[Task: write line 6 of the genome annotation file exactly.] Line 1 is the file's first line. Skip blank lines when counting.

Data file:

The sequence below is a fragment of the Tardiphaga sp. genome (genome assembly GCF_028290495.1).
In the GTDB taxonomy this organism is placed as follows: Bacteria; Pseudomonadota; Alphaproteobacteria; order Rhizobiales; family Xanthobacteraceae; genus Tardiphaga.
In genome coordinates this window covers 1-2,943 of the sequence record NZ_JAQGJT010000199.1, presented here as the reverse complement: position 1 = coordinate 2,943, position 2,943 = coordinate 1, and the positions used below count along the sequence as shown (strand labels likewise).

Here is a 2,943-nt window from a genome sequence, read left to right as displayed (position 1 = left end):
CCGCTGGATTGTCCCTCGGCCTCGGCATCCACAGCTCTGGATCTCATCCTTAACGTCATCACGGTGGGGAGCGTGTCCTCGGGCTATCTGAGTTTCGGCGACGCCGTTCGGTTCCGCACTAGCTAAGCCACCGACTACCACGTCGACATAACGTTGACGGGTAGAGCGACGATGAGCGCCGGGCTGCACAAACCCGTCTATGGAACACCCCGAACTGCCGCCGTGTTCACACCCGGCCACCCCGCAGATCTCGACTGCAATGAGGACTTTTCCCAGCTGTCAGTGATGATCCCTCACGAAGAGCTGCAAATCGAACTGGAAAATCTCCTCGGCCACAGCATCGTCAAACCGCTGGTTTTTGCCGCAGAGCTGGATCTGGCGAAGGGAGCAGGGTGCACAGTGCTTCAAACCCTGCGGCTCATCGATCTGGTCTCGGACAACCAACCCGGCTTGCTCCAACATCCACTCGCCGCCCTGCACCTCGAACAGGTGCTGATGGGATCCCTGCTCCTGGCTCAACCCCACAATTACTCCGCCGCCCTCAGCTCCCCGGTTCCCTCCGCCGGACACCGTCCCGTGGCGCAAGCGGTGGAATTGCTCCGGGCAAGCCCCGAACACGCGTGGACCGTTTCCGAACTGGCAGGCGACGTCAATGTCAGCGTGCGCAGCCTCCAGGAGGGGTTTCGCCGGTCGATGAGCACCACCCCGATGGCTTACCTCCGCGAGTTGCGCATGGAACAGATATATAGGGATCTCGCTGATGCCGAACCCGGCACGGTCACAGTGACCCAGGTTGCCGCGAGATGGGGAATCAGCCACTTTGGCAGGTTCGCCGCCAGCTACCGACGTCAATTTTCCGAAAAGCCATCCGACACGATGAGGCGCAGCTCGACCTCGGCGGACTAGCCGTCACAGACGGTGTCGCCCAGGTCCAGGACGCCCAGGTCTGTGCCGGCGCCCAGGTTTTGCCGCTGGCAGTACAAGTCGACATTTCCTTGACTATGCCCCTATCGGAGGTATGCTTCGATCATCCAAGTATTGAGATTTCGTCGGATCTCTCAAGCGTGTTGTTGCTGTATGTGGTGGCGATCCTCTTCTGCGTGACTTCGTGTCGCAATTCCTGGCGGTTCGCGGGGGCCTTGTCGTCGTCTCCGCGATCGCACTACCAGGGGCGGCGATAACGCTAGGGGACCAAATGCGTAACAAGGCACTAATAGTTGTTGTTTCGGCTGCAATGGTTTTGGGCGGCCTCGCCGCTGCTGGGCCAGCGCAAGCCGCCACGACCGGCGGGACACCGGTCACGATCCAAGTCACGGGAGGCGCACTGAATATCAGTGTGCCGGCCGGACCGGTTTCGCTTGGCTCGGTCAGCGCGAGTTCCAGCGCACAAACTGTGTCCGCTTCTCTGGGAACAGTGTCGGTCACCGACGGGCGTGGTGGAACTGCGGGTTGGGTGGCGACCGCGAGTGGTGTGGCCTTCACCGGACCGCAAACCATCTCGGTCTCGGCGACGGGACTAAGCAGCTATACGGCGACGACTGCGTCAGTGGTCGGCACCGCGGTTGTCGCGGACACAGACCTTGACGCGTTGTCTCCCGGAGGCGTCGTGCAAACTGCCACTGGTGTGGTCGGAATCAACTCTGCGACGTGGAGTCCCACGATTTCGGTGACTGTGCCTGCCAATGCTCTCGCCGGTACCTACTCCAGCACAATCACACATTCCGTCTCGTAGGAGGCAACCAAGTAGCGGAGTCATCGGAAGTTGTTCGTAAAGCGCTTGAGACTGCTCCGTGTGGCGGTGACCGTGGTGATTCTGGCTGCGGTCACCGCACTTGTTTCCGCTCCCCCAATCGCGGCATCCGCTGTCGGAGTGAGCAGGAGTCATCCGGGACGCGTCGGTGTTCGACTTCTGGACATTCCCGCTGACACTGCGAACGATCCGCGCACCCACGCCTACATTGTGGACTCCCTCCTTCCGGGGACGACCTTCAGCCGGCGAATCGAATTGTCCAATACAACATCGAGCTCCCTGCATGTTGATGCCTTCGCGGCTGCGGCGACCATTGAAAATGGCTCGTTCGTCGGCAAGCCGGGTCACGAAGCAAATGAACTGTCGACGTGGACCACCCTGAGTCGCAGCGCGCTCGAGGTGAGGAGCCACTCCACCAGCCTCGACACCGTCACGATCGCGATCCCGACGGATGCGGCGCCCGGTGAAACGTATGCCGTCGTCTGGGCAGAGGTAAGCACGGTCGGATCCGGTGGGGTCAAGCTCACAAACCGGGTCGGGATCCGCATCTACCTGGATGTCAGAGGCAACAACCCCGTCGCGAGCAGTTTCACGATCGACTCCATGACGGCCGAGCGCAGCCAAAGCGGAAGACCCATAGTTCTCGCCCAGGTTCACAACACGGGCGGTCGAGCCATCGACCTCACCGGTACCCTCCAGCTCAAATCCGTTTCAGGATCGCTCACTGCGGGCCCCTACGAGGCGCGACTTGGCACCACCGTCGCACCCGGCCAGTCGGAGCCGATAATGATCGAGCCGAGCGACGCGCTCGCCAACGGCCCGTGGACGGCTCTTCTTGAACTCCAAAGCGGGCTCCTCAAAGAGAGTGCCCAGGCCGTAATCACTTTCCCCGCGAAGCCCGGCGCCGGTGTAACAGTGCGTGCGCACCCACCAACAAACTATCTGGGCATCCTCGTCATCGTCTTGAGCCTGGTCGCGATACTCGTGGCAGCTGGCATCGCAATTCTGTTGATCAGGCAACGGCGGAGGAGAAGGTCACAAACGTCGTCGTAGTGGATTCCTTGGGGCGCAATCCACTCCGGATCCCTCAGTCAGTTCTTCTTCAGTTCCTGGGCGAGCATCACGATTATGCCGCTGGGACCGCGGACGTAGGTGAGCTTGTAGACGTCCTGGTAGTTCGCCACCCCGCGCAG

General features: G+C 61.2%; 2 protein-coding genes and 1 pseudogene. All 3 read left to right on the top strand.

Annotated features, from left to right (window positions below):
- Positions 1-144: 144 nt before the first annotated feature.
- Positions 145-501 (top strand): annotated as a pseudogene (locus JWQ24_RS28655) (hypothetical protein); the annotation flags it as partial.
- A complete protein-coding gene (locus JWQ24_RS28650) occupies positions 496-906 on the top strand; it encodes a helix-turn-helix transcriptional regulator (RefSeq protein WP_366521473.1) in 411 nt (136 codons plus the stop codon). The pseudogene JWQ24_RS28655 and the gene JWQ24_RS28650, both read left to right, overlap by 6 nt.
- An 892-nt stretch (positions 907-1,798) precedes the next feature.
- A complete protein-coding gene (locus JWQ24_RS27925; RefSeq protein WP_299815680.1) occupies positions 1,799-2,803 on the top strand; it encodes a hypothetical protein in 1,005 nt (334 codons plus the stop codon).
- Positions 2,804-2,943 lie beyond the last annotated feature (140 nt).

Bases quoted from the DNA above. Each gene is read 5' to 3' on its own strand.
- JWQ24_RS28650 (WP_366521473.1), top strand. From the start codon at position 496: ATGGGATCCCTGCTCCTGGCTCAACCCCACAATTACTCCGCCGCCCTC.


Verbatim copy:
General features: G+C 61.2%; 2 protein-coding genes and 1 pseudogene. All 3 read left to right on the top strand.